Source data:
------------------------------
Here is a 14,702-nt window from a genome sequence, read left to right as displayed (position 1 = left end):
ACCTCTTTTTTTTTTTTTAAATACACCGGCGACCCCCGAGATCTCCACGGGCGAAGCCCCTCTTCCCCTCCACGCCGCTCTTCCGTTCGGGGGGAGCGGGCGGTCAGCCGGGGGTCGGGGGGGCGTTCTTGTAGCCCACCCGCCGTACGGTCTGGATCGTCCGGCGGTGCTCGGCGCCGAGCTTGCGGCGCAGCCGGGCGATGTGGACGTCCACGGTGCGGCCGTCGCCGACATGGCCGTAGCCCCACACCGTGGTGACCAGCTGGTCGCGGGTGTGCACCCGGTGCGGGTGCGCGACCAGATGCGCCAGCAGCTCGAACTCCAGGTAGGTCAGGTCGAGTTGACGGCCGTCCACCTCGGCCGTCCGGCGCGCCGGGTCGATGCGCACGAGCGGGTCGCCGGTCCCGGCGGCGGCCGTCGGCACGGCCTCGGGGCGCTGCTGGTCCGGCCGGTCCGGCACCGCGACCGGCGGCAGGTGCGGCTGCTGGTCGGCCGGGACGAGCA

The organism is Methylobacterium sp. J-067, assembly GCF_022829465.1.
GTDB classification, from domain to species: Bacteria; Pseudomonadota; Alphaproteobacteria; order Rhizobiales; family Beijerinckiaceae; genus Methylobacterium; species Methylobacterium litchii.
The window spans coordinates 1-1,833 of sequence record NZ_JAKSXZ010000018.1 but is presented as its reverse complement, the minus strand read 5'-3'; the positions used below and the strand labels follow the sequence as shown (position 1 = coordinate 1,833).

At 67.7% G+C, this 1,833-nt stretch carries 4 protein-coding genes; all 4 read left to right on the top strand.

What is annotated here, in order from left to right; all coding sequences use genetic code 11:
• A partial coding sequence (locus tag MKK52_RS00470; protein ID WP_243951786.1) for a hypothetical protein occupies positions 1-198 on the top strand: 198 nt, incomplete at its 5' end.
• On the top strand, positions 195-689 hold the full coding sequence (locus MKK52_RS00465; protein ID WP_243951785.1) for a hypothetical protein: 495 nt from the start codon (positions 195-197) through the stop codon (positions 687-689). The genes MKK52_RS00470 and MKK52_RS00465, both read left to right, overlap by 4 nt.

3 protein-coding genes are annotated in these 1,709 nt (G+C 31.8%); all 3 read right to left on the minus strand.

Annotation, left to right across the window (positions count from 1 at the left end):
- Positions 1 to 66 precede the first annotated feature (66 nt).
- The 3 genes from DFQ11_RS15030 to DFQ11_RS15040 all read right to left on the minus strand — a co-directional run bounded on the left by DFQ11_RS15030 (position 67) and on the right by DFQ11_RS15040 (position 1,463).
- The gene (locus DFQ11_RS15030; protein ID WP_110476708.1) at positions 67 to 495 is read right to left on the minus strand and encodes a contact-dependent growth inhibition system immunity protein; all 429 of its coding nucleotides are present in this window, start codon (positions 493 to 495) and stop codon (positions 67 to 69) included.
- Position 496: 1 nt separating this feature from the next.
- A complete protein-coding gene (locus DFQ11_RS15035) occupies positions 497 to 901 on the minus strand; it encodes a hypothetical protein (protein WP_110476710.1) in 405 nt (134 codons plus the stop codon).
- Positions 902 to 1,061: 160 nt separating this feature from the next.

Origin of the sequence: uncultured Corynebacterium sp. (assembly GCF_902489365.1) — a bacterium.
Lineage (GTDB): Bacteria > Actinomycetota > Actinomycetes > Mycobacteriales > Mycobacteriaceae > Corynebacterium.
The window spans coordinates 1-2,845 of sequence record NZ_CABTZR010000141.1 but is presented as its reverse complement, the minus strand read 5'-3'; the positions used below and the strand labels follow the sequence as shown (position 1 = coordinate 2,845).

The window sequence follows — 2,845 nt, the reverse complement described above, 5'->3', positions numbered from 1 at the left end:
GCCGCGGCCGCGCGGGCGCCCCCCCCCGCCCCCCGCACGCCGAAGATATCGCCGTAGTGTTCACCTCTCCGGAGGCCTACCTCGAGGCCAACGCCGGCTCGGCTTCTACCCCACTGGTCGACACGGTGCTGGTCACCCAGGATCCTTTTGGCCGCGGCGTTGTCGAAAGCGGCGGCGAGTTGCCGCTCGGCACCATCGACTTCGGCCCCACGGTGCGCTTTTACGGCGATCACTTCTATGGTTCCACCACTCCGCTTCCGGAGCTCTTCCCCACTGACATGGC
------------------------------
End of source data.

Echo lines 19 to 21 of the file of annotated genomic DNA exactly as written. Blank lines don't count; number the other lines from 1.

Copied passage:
Lineage (GTDB): Bacteria > Actinomycetota > Actinomycetes > Mycobacteriales > Mycobacteriaceae > Corynebacterium.
The window spans coordinates 1-2,845 of sequence record NZ_CABTZR010000141.1 but is presented as its reverse complement, the minus strand read 5'-3'; the positions used below and the strand labels follow the sequence as shown (position 1 = coordinate 2,845).

The window sequence follows — 2,845 nt, the reverse complement described above, 5'->3', positions numbered from 1 at the left end: